FIG. 4(b) shows a scanning electron micrograph of the same composition as FIG. 4(a) only at higher magnification in which more detail about the interfaces between layers (A), (B) and (C) can be seen.
FIG. 5 shows a scanning electron micrograph of the exterior surface of a membrane of the instant invention. The surface shown is an intergrown dense mat of zeolite crystals which are free of defects extending through the thickness of the layer.
FIG. 6 is a schematic view of the cross-sectional morphology, described herein, of the instant membranes. (A) is the porous substrate, (B) the growth enhancing layer, (C) a zeolite layer, (D) a grain boundary, (T) the thickness of one zeolite crystal, and (W) the width of a zeolite crystal at one point on the crystal.
One aspect of the present invention is directed toward a new zeolite membrane which exhibits a columnar cross-sectional morphology and preferred crystallographic orientation comprising a porous substrate having coated thereon a mesoporous growth enhancing layer and a layer of columnar zeolite crystals on said mesoporous growth enhancing layer, and wherein said mesoporous growth enhancing layer comprises zeolites, zeolite and metal oxide, zeolites and metal particles, or zeolites, metal particles and metal oxides, wherein said zeolites are selected from the group consisting of nanocrystalline zeolites and colloidal sized zeolites, and wherein said mesoporous growth enhancing layer has interstices of about 20 to about 2000 Å, and wherein said columnar zeolite layer is a polycrystalline layer wherein 99% of said columnar zeolite crystals have at least one point between adjacent crystals that is ≦20 Å.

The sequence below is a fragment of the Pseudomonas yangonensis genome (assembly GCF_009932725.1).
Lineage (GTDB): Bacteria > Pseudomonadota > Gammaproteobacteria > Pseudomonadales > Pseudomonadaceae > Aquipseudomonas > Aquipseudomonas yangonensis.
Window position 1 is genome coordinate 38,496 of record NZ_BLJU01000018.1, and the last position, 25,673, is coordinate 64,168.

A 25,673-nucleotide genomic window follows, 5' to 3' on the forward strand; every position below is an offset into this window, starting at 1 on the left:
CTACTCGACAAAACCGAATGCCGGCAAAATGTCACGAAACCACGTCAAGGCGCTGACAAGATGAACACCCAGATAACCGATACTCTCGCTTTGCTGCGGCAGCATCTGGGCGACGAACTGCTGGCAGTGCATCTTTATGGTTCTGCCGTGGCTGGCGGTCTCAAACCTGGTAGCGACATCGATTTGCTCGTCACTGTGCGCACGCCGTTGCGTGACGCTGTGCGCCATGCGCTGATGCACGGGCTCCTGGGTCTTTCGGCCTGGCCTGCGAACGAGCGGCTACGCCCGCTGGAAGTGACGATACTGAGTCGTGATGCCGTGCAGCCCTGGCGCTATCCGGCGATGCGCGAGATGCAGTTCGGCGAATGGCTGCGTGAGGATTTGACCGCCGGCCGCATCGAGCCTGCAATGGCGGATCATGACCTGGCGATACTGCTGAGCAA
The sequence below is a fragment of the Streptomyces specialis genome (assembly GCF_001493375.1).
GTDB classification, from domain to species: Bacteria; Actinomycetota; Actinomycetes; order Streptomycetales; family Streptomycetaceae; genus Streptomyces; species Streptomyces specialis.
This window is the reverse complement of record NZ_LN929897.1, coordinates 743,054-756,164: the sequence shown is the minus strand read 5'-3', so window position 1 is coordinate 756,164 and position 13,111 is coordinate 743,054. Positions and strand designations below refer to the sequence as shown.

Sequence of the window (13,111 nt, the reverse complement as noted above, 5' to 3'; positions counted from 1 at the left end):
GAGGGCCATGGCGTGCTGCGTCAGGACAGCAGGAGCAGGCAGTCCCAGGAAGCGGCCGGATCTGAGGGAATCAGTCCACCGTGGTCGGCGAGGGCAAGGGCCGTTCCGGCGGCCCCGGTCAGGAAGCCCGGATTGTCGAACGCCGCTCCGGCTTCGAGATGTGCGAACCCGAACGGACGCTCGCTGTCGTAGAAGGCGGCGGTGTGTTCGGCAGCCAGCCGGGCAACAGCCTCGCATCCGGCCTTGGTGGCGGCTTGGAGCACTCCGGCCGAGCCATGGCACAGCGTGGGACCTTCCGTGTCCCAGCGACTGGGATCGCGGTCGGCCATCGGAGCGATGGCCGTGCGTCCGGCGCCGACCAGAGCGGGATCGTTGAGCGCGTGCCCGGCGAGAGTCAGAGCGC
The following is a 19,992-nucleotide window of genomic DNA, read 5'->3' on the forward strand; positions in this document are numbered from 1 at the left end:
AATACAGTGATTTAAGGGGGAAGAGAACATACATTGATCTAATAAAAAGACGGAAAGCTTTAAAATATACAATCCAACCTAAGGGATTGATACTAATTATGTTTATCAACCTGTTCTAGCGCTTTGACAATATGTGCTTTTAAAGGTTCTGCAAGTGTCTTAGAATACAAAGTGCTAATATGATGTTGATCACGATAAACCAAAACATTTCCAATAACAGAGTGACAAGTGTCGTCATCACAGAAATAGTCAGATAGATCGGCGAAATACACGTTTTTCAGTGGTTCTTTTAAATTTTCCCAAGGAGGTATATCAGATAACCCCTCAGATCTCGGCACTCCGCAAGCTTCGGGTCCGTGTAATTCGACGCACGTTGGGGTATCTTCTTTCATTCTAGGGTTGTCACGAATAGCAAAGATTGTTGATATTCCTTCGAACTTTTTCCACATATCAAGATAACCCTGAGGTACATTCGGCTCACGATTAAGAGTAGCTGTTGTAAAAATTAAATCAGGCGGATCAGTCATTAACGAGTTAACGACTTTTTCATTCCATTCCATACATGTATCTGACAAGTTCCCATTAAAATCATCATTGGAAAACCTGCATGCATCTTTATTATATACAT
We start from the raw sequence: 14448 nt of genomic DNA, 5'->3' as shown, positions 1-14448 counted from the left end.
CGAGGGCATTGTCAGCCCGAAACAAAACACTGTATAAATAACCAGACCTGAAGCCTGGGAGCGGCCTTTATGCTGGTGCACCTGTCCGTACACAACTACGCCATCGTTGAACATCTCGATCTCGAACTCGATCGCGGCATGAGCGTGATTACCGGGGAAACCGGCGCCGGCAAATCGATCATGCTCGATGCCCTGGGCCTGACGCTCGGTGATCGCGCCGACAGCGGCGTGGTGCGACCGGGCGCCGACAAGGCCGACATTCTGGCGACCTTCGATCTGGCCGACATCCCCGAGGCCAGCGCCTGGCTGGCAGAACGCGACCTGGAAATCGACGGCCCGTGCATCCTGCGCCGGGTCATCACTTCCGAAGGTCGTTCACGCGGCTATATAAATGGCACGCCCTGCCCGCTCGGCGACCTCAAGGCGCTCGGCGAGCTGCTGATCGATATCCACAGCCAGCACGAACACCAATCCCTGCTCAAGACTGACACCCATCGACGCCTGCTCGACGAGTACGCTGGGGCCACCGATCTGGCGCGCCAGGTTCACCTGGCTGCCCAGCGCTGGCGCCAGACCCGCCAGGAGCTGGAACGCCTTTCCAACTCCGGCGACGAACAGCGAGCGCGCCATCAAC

The invention is further directed to a process of producing a zeolite membrane exhibiting a columnar crystallographic orientation comprising:
(a) coating a substrate with a growth enhancing layer wherein said growth enhancing layer is prepared by utilizing a solution comprising distilled water with zeolite, zeolite and metal oxide, zeolite and colloidal metal or zeolite, colloidal metal and metal oxide, and wherein said zeolite is selected from the group consisting of nanocrystalline and colloidal zeolite and wherein said metal oxide is colloidal metal oxide or polymeric metal oxide prepared by sol-gel processing, followed by calcination at a temperature of about 200° to about 1000° C. for about at least about 2 hours;